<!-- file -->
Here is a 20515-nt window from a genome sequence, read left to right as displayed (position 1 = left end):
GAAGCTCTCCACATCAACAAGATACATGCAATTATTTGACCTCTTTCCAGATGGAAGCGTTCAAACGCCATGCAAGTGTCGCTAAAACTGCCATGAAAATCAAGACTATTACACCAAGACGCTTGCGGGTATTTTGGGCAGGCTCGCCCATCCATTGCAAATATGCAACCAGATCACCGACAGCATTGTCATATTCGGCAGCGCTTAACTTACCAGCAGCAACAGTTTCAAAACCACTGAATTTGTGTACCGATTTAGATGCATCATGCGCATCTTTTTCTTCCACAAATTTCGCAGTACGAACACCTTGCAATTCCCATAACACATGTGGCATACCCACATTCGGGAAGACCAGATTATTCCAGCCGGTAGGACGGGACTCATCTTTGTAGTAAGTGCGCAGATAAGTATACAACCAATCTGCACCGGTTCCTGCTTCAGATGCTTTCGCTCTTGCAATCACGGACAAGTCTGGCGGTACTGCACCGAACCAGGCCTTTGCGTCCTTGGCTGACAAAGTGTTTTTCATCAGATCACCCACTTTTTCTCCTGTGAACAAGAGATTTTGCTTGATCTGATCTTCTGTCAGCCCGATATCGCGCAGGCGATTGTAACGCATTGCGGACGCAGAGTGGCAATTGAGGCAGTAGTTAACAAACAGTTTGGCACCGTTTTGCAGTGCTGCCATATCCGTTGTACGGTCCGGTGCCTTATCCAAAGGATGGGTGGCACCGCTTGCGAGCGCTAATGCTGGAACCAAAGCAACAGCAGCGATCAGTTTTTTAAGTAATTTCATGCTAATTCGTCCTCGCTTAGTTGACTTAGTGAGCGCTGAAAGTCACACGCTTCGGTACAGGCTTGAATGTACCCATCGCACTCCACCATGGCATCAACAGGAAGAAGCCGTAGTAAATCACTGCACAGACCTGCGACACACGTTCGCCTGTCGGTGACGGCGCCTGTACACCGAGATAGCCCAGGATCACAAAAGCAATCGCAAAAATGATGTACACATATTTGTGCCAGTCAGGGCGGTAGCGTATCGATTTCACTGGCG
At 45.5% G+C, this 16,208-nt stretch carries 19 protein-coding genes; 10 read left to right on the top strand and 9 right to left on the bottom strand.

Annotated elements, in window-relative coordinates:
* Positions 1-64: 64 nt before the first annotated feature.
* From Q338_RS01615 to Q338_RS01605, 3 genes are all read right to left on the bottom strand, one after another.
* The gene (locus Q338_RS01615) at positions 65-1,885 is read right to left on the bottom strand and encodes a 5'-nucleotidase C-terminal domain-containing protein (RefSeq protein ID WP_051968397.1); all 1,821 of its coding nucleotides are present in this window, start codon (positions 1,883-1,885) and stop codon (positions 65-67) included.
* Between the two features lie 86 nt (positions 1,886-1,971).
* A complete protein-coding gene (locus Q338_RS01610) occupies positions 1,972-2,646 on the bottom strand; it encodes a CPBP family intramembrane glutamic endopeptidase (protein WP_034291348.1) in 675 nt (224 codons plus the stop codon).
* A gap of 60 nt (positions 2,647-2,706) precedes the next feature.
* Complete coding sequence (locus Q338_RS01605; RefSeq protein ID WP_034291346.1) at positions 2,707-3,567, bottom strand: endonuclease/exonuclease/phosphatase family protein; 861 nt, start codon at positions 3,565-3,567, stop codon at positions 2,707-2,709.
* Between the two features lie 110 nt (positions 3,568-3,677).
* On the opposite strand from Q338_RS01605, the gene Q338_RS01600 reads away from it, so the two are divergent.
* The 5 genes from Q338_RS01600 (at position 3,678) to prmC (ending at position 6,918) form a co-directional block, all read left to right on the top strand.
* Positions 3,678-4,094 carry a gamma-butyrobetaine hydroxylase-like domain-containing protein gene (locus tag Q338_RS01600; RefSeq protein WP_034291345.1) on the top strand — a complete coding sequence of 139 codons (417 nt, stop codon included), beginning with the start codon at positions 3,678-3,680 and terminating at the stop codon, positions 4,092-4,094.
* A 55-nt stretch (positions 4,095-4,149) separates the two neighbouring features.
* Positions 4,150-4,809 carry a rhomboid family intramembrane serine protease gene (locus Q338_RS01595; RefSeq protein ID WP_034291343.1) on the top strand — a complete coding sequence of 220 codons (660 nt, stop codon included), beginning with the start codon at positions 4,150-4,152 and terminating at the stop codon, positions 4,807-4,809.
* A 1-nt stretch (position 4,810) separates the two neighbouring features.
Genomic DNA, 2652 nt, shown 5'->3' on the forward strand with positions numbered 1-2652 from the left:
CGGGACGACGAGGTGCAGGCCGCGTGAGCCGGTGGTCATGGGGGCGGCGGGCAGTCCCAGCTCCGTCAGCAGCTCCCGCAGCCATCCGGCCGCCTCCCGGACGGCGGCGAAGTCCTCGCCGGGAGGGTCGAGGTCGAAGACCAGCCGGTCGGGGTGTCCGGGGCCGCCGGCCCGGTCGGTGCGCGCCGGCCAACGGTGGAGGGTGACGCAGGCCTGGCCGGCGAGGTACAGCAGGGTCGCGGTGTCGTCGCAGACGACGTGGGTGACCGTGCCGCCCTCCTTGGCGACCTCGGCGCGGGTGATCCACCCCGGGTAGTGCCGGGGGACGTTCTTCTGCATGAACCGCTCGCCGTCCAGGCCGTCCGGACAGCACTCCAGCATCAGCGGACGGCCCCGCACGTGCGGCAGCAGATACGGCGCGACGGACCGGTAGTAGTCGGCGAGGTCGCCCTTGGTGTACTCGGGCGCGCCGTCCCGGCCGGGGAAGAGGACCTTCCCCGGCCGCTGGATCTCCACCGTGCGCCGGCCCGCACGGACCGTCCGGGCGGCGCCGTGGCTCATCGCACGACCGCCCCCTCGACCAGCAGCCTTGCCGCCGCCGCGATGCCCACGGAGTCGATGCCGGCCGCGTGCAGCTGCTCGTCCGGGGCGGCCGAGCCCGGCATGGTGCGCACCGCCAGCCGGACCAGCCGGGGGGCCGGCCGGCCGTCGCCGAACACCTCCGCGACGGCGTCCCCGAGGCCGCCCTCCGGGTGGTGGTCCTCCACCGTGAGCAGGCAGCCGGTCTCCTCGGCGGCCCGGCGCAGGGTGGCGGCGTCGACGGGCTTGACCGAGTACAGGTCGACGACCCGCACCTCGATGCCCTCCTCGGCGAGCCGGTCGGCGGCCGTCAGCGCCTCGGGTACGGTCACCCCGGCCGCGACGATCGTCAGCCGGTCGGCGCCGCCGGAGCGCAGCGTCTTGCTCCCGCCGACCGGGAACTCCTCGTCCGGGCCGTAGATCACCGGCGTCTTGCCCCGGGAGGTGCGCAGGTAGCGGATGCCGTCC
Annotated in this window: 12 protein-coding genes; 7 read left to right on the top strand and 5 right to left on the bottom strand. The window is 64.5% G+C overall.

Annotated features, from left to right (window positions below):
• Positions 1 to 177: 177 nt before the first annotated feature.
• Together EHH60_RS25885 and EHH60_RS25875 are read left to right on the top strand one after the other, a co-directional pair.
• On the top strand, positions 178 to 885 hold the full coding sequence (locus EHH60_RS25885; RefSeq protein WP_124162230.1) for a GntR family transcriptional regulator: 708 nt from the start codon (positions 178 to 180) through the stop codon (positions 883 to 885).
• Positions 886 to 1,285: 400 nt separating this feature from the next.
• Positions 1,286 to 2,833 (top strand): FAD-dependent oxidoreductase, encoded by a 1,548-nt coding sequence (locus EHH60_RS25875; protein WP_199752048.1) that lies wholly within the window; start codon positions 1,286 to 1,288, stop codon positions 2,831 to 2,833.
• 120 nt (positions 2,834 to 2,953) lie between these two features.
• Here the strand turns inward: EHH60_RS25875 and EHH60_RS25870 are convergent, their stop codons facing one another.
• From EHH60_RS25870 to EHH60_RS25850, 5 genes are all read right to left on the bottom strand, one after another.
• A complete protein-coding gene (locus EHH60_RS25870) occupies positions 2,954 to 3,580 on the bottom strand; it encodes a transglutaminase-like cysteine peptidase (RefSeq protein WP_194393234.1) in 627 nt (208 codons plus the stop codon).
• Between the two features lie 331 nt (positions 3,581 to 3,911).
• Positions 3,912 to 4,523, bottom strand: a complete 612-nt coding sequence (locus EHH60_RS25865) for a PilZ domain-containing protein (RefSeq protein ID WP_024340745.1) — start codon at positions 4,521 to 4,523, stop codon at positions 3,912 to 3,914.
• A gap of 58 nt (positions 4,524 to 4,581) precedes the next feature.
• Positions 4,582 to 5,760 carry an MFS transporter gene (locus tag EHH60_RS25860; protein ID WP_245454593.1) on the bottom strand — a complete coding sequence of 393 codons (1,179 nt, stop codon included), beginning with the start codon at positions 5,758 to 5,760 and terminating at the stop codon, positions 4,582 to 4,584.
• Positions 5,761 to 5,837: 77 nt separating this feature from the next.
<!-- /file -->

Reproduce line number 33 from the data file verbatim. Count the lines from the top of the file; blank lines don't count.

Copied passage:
• Positions 3,912 to 4,523, bottom strand: a complete 612-nt coding sequence (locus EHH60_RS25865) for a PilZ domain-containing protein (RefSeq protein ID WP_024340745.1) — start codon at positions 4,521 to 4,523, stop codon at positions 3,912 to 3,914.